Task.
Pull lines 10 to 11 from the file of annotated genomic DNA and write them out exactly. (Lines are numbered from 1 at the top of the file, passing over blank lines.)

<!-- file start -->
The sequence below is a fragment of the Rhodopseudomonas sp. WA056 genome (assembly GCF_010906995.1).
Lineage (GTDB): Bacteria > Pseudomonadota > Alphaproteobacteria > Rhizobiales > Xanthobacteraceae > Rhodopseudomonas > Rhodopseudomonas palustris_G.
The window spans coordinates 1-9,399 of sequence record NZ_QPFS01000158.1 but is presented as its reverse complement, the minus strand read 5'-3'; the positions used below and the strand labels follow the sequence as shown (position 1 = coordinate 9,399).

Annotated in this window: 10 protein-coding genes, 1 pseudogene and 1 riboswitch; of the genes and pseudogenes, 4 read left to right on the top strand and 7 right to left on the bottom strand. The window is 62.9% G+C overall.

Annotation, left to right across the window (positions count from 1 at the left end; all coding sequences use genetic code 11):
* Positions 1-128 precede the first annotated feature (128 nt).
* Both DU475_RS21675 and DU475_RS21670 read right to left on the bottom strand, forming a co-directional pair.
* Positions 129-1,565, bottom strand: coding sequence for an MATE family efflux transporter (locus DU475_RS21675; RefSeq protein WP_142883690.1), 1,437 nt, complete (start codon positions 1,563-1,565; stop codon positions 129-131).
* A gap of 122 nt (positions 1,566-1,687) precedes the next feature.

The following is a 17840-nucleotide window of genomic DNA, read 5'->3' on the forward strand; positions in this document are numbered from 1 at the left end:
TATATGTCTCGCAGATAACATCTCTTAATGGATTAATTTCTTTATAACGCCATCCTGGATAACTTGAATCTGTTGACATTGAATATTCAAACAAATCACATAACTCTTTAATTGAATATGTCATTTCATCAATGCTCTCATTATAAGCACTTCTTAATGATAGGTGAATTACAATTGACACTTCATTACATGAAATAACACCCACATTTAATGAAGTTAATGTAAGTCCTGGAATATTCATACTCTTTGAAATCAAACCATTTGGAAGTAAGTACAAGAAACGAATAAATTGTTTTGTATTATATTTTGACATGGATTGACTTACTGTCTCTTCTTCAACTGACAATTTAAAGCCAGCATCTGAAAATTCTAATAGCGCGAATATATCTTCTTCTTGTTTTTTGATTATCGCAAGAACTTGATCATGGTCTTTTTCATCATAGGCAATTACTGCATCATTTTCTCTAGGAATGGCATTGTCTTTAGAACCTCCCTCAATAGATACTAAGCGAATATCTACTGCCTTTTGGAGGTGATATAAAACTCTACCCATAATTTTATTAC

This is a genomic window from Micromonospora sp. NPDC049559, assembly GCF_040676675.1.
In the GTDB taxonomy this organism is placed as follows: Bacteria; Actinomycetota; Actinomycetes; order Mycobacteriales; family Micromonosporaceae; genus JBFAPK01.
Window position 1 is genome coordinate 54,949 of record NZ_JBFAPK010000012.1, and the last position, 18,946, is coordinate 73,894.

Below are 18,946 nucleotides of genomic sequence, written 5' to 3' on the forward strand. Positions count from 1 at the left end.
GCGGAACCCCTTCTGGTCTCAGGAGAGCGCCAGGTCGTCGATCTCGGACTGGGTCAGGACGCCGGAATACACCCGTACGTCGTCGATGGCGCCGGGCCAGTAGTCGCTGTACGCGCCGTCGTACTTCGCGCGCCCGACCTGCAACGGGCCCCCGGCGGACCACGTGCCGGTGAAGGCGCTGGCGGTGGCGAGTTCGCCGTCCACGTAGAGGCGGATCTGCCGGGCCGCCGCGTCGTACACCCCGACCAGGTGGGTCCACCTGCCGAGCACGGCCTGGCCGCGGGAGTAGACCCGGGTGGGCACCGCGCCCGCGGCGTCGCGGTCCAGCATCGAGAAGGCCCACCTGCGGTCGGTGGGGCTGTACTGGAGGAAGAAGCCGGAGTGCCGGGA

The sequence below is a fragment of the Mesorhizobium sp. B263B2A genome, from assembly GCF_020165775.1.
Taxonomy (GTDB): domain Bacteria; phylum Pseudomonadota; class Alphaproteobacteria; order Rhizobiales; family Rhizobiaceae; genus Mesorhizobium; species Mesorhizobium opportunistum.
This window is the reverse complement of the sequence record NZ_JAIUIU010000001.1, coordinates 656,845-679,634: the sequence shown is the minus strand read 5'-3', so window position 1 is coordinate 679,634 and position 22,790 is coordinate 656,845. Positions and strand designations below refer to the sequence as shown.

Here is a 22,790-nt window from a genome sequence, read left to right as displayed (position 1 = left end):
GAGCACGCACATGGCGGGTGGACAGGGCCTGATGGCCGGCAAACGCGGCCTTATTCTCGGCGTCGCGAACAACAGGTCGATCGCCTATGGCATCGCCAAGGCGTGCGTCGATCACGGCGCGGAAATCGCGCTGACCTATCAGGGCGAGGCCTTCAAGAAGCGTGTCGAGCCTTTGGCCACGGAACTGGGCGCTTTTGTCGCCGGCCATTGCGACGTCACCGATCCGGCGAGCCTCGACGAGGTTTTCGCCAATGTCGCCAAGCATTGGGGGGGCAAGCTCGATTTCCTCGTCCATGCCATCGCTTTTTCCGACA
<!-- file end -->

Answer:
The following is a 17840-nucleotide window of genomic DNA, read 5'->3' on the forward strand; positions in this document are numbered from 1 at the left end:
TATATGTCTCGCAGATAACATCTCTTAATGGATTAATTTCTTTATAACGCCATCCTGGATAACTTGAATCTGTTGACATTGAATATTCAAACAAATCACATAACTCTTTAATTGAATATGTCATTTCATCAATGCTCTCATTATAAGCACTTCTTAATGATAGGTGAATTACAATTGACACTTCATTACATGAAATAACACCCACATTTAATGAAGTTAATGTAAGTCCTGGAATATTCATACTCTTTGAAATCAAACCATTTGGAAGTAAGTACAAGAAACGAATAAATTGTTTTGTATTATATTTTGACATGGATTGACTTACTGTCTCTTCTTCAACTGACAATTTAAAGCCAGCATCTGAAAATTCTAATAGCGCGAATATATCTTCTTCTTGTTTTTTGATTATCGCAAGAACTTGATCATGGTCTTTTTCATCATAGGCAATTACTGCATCATTTTCTCTAGGAATGGCATTGTCTTTAGAACCTCCCTCAATAGATACTAAGCGAATATCTACTGCCTTTTGGAGGTGATATAAAACTCTACCCATAATTTTATTAC